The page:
Sen. Schatz calls for investigation into VA administration in Hawaii

Sen. Schatz calls for investigation into VA administration in Hawaii

HONOLULU (HawaiiNewsNow) - Senator Brian Schatz has asked the Department of Veterans Affairs to investigate allegations of misconduct within the Hawaii VA healthcare system, including accusations that administrators asked hospital staffers to delete computer data regarding patient wait times.

In a letter to the acting Inspector General of the nation's VA system, Schatz calls the allegations "serious" and asks for accountability should evidence of wrongdoing be discovered.

"I request that you investigate these allegations as part of your nationwide review of misconduct at VA hospitals," Sen. Schatz said in the letter. "We owe it to the 117,000 veterans living in Hawaii, many of whom are rural veterans on the neighbor islands who are already struggling to access routine care."

Schatz writes in the letter that a constituent told his office, through secondhand information from doctors and nurses, that the Chief Administrator of the Spark M. Matsunaga VA Medical Center in Honolulu "asked staff to wipe their computers clean regarding patient wait times."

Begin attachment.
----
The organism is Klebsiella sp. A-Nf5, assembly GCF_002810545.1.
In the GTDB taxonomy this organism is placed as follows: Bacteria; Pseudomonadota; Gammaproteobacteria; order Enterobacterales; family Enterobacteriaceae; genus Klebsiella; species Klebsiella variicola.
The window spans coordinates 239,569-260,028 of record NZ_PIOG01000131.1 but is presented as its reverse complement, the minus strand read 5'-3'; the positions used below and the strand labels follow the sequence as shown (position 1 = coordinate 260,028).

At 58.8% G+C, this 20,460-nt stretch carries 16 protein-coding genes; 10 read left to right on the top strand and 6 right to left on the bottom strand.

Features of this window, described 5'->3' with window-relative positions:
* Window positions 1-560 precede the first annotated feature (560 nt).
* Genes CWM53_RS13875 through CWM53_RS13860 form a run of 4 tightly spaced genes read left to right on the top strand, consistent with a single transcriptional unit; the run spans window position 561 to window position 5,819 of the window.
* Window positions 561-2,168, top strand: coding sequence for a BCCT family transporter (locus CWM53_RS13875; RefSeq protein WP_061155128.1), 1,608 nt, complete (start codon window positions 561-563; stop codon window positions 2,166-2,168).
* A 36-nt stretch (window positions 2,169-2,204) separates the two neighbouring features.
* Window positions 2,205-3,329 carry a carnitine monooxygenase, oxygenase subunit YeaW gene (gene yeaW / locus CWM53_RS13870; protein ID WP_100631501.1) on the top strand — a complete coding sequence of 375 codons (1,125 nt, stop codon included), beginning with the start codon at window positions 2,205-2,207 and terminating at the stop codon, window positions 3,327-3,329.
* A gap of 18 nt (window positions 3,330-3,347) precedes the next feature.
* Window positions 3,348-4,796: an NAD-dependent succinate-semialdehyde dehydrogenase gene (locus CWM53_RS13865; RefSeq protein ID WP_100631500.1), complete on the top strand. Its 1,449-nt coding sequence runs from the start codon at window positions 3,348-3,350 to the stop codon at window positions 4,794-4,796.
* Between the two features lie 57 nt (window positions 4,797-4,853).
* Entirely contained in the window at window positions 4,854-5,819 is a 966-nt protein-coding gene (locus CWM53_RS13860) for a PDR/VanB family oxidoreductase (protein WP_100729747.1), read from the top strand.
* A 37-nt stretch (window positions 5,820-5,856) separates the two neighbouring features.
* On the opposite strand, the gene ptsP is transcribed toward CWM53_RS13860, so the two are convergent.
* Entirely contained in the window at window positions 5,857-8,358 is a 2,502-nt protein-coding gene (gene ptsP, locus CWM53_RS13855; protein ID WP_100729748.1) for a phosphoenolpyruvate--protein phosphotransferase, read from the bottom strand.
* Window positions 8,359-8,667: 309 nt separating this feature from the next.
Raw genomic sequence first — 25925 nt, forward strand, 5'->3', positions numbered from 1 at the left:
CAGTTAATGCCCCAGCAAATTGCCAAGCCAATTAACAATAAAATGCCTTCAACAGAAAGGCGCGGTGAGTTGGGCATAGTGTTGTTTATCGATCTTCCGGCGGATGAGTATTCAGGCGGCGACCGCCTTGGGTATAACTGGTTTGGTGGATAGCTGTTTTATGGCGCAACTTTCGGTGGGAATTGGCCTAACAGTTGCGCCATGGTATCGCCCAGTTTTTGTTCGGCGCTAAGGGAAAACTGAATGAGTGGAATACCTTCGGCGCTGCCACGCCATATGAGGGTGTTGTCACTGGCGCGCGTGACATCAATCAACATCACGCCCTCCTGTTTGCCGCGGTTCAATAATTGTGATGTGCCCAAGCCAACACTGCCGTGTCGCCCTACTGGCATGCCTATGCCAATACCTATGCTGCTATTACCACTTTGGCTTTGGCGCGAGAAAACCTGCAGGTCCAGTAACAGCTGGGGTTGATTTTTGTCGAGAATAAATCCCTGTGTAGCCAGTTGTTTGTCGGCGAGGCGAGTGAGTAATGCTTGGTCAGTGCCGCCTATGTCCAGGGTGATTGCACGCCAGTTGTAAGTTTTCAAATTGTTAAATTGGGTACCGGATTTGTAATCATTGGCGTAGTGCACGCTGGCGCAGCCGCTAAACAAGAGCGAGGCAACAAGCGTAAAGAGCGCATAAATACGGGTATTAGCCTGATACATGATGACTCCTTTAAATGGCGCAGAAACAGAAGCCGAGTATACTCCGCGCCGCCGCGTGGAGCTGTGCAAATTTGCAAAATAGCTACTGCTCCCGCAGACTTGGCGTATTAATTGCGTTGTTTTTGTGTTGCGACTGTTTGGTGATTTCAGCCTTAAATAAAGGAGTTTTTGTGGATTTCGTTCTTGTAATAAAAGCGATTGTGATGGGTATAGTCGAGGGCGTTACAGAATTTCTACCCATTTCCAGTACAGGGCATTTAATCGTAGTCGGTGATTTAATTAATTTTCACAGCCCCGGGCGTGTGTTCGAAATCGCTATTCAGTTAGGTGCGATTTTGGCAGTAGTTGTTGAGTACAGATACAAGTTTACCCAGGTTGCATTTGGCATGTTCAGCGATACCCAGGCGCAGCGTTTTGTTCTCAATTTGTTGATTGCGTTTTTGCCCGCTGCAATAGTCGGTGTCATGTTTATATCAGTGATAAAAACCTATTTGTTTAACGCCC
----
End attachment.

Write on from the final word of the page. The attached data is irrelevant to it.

In a recent audit, new veterans seeking initial appointments in Hawaii were found to have the longest wait time in the country, at 145 days.

The letter also claims that Schatz's office was told "that lower- and mid-level management personnel are being told to 'cook-the-books' regarding patients' appointments."

Another constituent alleged that an appointment was not entered into the VA's electronic system until three weeks after the appointment was requested so as to disguise the true wait time, according to the letter.

In an interview with Hawaii News Now on Friday morning, Schatz said that he is seeking an independent investigation into the VA in Hawaii to determine what is happening with the local administration.

"The level of trust right now is really low, and we're going to have to do some work to rebuild that trust," Sen. Schatz said be telephone. "This is one of my highest priorities because these people put their lives on the line and we owe it to them to deliver health care."

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